A message sent to the BBC during Liverpool’s 4-0 drubbing of a remodelled West Ham side read “Liverpool fans, no one will remember the nice football you play in 10 years[’] time when you have nothing to show for it”. Aside from the missing apostrophe, it also spectacularly misses the point.
I’ve said it dozens of times before, but like most others, I know all about the Hungary side of 1954, years before my birth, and the Holland side of 1974, when I was just a toddler; and I remember the Holland of 1978 and the Brazil of 1982. And people still talk of Newcastle circa 1996, and not just about them choking. All of those teams won zip, zilch, nada, zero. But they were fucking ace, in their own way. They live on in the mind, as they were spectacular sides that provided joy. The idea that we only remember the winners is patently false.
As a Liverpool fan I obviously remember the League Cup successes of 2003 and 2012, but does anyone else? Will Liverpool’s 2017/18 Champions League run not live longer in the memory than winning the League Cup in 2003 or scraping past Cardiff in 2012? And don’t we only remember scraping past Birmingham in 2001 because of what followed? (Also, had Liverpool beaten Chelsea in the FA Cup final of 2012, then that would have made the League Cup victory more notable, as the first half of a fairly rare double. Reaching two finals was still a fine achievement, if not one that will be forever remembered.)
And while we might not like the way finishing in the top four is glorified, I can name every team that finished in the top four every year since it became meaningful around two decades ago, but struggle to remember who won the League Cup or FA Cup in about half of the seasons since the turn of the millennium. I remember Arsenal in 2006, losing the Champions League final to Barcelona with a valiant effort, but couldn’t tell you which years they won domestic cups after 1998 (just that Arsenal started winning a few FA Cups once they stopped being much good at football; which, in itself, could put this perpetuated myth to bed).
To suggest that this Liverpool side will be forgotten is utter garbage. I have more respect for that Arsenal team in 2006, and that Newcastle team of 1996, than I do for, say, Chelsea grinding out the FA Cup last season in the most boring final in memory, when both managers had spent the season throwing players under the bus. What I remember about Chelsea is when they won the big things, but also, when Liverpool beat them in big games, in a rivalry that has gone down in history.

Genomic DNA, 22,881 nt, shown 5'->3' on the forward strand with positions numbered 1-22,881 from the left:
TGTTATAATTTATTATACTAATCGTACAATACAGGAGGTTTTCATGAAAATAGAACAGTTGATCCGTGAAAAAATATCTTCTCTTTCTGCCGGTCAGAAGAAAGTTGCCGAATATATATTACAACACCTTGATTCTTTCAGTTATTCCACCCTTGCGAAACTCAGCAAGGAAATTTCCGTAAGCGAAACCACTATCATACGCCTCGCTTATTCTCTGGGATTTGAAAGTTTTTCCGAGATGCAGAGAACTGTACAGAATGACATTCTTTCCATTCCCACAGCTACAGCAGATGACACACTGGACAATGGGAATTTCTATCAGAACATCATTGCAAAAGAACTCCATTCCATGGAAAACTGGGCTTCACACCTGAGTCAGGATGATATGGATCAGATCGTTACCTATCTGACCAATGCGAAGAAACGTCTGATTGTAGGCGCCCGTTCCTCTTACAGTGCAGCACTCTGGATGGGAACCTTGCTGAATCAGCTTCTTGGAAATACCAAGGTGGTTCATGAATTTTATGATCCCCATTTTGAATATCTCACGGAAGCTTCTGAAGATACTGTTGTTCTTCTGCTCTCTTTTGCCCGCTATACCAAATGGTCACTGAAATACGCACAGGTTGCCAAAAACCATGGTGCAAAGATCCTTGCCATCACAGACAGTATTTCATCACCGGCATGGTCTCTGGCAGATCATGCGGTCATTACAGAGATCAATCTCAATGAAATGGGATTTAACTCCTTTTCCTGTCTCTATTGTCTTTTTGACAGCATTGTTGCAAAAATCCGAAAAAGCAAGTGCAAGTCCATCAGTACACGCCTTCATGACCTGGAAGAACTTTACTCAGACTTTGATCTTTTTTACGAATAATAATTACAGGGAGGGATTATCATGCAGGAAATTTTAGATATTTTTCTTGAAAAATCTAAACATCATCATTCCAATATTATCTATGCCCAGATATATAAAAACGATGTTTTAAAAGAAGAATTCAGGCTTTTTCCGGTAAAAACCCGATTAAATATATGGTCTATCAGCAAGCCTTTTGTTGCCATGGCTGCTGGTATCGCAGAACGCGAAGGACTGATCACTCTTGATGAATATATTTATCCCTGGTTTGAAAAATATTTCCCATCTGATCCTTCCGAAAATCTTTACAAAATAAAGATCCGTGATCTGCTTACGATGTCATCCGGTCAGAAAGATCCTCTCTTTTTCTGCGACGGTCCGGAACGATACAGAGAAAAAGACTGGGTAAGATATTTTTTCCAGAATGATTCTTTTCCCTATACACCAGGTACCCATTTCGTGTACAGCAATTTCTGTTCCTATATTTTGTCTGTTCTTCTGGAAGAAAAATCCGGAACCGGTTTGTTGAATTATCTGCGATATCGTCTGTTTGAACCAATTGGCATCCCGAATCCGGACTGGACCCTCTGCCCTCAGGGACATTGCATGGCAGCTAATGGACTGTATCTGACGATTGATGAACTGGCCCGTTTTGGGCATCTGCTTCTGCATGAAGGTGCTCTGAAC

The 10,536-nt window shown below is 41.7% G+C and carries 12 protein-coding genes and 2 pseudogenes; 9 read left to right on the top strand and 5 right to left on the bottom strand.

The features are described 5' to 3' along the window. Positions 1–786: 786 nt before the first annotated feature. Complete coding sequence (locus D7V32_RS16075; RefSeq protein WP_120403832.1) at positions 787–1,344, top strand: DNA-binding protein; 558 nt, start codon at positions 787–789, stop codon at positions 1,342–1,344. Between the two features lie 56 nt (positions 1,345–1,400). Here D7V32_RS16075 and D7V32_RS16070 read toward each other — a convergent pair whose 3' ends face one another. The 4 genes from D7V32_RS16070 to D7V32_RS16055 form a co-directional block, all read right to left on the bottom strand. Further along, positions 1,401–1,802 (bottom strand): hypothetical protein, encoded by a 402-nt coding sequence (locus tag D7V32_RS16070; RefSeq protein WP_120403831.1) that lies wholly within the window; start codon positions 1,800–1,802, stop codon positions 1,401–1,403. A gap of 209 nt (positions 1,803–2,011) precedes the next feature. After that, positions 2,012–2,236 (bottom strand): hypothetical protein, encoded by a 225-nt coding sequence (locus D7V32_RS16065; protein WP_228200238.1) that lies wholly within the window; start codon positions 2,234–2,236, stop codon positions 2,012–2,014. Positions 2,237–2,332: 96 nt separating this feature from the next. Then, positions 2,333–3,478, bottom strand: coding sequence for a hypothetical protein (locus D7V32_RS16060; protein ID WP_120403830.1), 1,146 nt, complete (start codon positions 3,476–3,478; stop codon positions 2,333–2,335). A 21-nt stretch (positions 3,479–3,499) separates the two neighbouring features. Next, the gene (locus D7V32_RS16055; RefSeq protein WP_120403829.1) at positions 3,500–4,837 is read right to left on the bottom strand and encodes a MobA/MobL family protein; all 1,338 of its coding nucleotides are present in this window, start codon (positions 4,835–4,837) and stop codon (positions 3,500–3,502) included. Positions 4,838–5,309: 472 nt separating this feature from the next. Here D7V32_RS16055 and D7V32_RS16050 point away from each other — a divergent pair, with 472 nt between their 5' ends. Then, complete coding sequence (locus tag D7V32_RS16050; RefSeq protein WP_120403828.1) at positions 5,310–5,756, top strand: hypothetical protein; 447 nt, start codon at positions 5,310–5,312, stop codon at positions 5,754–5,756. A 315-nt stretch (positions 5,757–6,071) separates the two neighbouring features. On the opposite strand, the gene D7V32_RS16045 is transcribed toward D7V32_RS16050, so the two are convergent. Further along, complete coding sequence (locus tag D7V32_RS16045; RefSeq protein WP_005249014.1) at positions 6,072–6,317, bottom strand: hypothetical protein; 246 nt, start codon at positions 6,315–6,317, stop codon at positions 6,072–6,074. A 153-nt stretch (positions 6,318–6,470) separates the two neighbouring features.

Neutrals will remember Fernando Torres and Luis Suarez at Liverpool for decades to come, even though the Reds won more with Djibril Cissé and Milan Baros. If Liverpool win nothing this season, Mo Salah will still be revered, for making jaws drop. If there’s a joy to defending, it will be recalled more about the supreme talents of van Dijk, and how he oozes quality, even though Djimi Traoré is the one with a Champions League winners’ medal.
Even if Liverpool can’t beat Manchester City to the major honours, people will remember this season if Liverpool put up an amazing fight; just as Napoli will be remembered for last season’s heroic efforts in Serie A, posting 91 points and still not winning the title.
Winning certain things doesn’t automatically capture the imagination; outstanding football does. Mostly, victories against the odds are recalled, along with any breathtaking football.
And epic battles often see both competitors go down in history; even a beaten finalist can be idolised. Domestic cup trophies are nice to win, but they are no longer anywhere near as important as they were. I didn’t make that “rule” – it’s just how football evolves. If Liverpool get 91 points this season and Man City get 95, then I’d take that over a League Cup success (particularly if playing other people’s reserve teams) and a much lower points tally. The general health of the club with 91 points would far outweigh a cup success where half the teams don’t even want to be in the competition, and you play just five games, maybe only one of which will be against a Premier League side. That tells us almost nothing, in truth. (Some cup wins are harder-earned than others.)
But last season Liverpool were better than people realise. Not only did the Reds play all those extra gruelling Champions League games (and therefore put out weaker teams in the league later on), but an xG (expected goals) table I found online said:
1st Manchester City – Expected Points 91 … Actual Points – 100
2nd Liverpool – Expected Points 79.38… Actual Points – 75
So, in terms of general football and the chances at both ends of the pitch, Liverpool were ranked the 2nd best team in the land. The season before, xG data said that Man City were better than people realised, and then we know what happened next.
Then, add that the recent academic study at Bath University, and their Luck Index, and how it said Liverpool should have had 87 points last season, and Man City 97, and you can see that, actually, the Reds were not that far behind City – maybe only 10 points instead of 25 (and maybe less if you combine the luck with the xG). And remember, a longer run into the Champions League almost always takes points from your league total, as I will show below.
Any neutral last season could see that City were the best team, but that Liverpool had their measure in the head-to-heads, albeit the rub of the green in the Champions League matches that the Reds just didn’t have generally in the league.